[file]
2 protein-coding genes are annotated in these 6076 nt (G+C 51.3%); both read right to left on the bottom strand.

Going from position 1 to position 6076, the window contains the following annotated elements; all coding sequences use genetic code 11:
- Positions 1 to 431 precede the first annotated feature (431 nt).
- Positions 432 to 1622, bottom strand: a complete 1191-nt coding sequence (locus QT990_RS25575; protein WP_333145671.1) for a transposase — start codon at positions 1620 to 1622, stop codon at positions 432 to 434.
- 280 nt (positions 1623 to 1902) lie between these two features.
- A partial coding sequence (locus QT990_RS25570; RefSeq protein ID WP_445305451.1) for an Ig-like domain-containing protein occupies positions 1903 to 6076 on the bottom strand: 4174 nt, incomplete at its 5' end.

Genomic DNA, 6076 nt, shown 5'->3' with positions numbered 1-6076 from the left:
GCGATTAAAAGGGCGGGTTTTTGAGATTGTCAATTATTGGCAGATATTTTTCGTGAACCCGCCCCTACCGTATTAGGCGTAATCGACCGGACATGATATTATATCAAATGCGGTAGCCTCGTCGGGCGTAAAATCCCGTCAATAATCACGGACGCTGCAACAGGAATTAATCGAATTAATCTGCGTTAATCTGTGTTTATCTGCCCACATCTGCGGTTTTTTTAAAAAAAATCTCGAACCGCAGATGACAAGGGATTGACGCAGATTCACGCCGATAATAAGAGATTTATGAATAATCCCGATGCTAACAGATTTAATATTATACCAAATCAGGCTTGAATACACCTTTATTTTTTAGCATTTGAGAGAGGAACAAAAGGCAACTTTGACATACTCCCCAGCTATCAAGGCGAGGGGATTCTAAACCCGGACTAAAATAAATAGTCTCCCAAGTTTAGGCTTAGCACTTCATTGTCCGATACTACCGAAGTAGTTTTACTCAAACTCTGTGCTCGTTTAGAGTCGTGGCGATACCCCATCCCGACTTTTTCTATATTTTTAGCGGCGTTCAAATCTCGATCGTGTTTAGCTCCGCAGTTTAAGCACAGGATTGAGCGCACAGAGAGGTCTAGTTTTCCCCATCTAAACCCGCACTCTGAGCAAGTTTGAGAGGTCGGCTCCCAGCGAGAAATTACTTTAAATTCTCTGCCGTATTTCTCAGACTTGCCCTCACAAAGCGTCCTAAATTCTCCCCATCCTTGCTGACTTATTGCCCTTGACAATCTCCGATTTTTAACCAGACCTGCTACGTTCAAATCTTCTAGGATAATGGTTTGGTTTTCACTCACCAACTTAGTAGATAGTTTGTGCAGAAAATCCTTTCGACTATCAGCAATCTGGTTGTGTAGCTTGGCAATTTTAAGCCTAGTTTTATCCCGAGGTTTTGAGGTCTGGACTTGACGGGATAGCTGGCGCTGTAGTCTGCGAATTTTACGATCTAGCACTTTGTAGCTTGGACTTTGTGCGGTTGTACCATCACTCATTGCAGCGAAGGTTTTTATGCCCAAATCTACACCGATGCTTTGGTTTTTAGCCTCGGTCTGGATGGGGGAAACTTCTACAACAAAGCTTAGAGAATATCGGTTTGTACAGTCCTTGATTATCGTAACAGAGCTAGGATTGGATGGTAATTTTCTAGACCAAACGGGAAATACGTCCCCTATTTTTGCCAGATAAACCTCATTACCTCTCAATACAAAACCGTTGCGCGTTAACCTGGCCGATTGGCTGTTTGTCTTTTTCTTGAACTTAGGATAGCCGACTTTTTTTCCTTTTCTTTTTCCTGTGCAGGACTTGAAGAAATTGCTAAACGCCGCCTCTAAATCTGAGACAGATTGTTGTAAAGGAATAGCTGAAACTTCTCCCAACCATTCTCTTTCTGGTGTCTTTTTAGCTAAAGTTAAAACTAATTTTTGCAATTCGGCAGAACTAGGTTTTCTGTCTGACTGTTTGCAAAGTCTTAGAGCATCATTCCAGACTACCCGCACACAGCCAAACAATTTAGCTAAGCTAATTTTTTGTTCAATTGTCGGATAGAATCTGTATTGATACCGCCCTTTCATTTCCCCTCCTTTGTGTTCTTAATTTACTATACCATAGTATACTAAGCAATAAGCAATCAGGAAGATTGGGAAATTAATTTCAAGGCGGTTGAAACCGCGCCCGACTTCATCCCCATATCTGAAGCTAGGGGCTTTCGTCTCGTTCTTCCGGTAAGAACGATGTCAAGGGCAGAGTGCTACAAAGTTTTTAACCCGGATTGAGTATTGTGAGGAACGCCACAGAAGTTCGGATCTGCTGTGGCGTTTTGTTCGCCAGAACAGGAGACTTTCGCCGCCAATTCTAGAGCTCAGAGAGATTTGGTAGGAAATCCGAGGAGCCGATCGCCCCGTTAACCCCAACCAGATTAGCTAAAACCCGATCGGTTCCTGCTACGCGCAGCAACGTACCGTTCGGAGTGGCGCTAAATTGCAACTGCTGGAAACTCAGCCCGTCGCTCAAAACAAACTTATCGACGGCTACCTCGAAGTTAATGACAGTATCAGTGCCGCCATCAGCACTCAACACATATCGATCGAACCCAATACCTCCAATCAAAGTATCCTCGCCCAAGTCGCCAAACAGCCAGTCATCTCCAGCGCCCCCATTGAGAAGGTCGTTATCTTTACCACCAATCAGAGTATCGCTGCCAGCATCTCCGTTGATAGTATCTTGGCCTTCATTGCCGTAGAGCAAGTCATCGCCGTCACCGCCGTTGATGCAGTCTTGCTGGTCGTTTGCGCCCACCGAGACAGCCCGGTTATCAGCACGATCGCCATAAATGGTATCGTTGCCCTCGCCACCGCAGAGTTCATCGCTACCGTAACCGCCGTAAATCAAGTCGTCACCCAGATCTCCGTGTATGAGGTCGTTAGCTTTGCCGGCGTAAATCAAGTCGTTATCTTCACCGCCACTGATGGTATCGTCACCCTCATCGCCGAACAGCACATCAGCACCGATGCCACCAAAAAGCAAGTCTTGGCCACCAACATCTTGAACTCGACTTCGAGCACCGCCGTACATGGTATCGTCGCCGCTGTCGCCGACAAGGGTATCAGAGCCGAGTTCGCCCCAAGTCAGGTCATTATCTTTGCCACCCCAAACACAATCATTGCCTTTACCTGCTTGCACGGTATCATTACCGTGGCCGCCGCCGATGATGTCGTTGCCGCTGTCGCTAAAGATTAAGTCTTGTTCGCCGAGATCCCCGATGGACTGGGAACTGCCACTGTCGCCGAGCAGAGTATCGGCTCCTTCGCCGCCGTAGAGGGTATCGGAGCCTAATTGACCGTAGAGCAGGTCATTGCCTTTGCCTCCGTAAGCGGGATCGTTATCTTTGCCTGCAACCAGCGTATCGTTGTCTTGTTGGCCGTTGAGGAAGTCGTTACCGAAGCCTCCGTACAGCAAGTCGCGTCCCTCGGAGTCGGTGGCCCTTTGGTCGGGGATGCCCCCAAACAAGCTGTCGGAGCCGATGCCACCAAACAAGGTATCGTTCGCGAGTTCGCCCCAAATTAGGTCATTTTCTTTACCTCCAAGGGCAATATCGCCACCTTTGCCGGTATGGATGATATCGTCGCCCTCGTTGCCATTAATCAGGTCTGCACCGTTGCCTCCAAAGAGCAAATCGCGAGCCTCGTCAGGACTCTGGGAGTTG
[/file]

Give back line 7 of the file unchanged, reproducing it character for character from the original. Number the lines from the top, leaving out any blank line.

Genomic DNA, 6076 nt, shown 5'->3' with positions numbered 1-6076 from the left: